“Even Beta: Lancia’s thrilling new Trevi.” Archie Vicar takes a look at an exciting new sporting luxury saloon from Italy’s respected Lancia marque.
Track & Motoring, July 1981. Photos by Greg Orford. Owing to an overwhelming cyan-blue colour cast affecting the original images, stock photography has been employed.
Without any doubt Lancia’s engineers have been scratching their heads since 1972, trying to think of a way to top the terrific Beta. Despite its front-drive handicap and an engine donated by Fiat, it really is a cracking car, with much to commend it. So how do they go better than the very best? Simple, they don’t. The Beta Trevi has a different interior and new body panels. But the underpinnings of the Beta are all still there and, some say, thank goodness for that. The Beta Trevi was shown in Geneva about a year ago but it’s only now available in the United Kingdom. We tested a 2 litre model to find out Lancia’s formula for building on their achievements of the 70s and taking them into the ‘eighties.
Taking the excellent foundations of the Beta as a their basis, Lancia have been quite ingenious in retaining not a few of that car’s better points and adding some new details. The original Beta was a four-door saloon despite its fastback looks (much like the Citroen GS). Very cleverly, the Beta Trevi is also a four door saloon but it has a boldly cut notchback to prove it. So, now Lancia has not one but two four-door saloons in its line-up: one for people who want saloons that look like hatchbacks and another for people who want their saloon to look upright and boxy.
The Beta Trevi’s engines are also the same as those found in the Beta Berlina: a sprightly 1600 and a sporty 2000. A choice of Weber or Solex carburettors is available. The suspension is fully independent. McPherson struts and coils are positioned all the way around the car, which is handy since the same type of tyre is used on all four wheels too. Those wheels are Pirelli P6 185/65HR 14″ radials. As per the Beta, a screw-pillar jack is provided and the screen wipers have two-speeds plus an intermittent setting. So, that’s the Lancia Beta Trevi in overview.
Getting inside the car
Once inside the car, many drivers will notice that the interior is subtly different from many other vehicles. Perhaps inspired by Munich, the dashboard is very much shaped with the driver in mind. The main gauges and dials are recessed in deep tubes all angled towards a point just below the driver’s eyeline. Lancia’s own brochure describes the innovation: “The main instruments are arranged directly in front of the driver.” And interestingly, the passenger can see nothing of what the driver is doing speedwise, which is very handy for car with the Beta Trevi’s sporting intent. The seats are very soft and wide thus allowing a lot of freedom for movement, ideal on a long journey on motorways.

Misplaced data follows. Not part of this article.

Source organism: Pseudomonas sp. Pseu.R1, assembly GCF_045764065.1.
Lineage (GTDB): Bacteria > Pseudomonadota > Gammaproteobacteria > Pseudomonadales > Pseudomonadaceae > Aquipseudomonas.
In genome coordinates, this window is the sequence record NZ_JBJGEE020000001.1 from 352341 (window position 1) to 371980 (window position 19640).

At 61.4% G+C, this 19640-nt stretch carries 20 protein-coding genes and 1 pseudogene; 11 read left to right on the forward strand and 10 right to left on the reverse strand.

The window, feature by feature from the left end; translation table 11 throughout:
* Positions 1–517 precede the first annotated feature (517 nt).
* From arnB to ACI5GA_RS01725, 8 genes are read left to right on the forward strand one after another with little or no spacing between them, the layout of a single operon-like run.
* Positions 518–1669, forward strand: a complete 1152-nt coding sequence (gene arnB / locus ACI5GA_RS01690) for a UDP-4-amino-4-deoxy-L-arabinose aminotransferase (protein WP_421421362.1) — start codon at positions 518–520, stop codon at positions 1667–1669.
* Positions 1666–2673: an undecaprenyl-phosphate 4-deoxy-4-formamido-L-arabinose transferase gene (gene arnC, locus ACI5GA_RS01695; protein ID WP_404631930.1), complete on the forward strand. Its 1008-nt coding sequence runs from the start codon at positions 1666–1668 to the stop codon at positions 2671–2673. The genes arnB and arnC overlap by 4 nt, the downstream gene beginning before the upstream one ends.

A pet hate of mine is losing things in car interiors. I can’t tell you how many Mont Blancs and Bics I’ve lost in test cars, and how many pairs of spectacles, lighters, pipes, boxes of matches and the like that have been lost with them. The Beta Trevi avoids this hazard by having almost nowhere to store personal effects, apart from a small, odd-shaped declivity just to the right of the gear stick.
It would be excellent if other manufacturers could also save our time and theirs by stopping the race to have the most places to mislay vital bits of falderal. Incidentally, if you really do have to find somewhere to put things, simply don’t order a radio with your Beta Trevi. It’s not a standard item and the resultant hole in the dash would be a good nook into which to cast a pack of Craven “A” cigarettes in between smokes.
When I first started my road testing career getting a car going and keeping it going was always a challenge and great fun too. The Lancia Beta Trevi harks back to the entertainment of these sadly bygone days by requiring deft use of the accelerator pedal, gearbox and “the rolling halt” to keep the car from stuttering and stalling during the first seven or eight miles of driving. The trick is to avoid the car coming to a halt at, say, a junction or stop light or for any reason at all. Getting stuck in heavy traffic is unwise also, unless the engine is well-warmed through. The other alternative is a bit of patience. Just start the car, light a cigarette and rev firmly until you’ve finished a second one. By then the engine will be well up to operating temperature.
At this point it might be fair to ask that the car is like to drive. Well, the Beta Trevi is fundamentally a car with Ultramontaine heritage. All it needs are gently curved steeply inclined mountain roads to really shine. With this in mind it is easy to forgive the car for not quite relishing the choked streets of Norwich and the Norfolk countryside where we chose to conduct our appraisal.
As it was, the Trevi balked at the frequent tight corners and the consequent shifting of gears. One bright spot was the ease with which one could change from third to fourth. This is so generously sprung that that it often liked to helpfully drop out of gear itself if one was really going hammer and tongs. Fifth gear is tuned for power rather than quiet running so at motorway speeds it does drone rather. Stay off the motorways is my advice.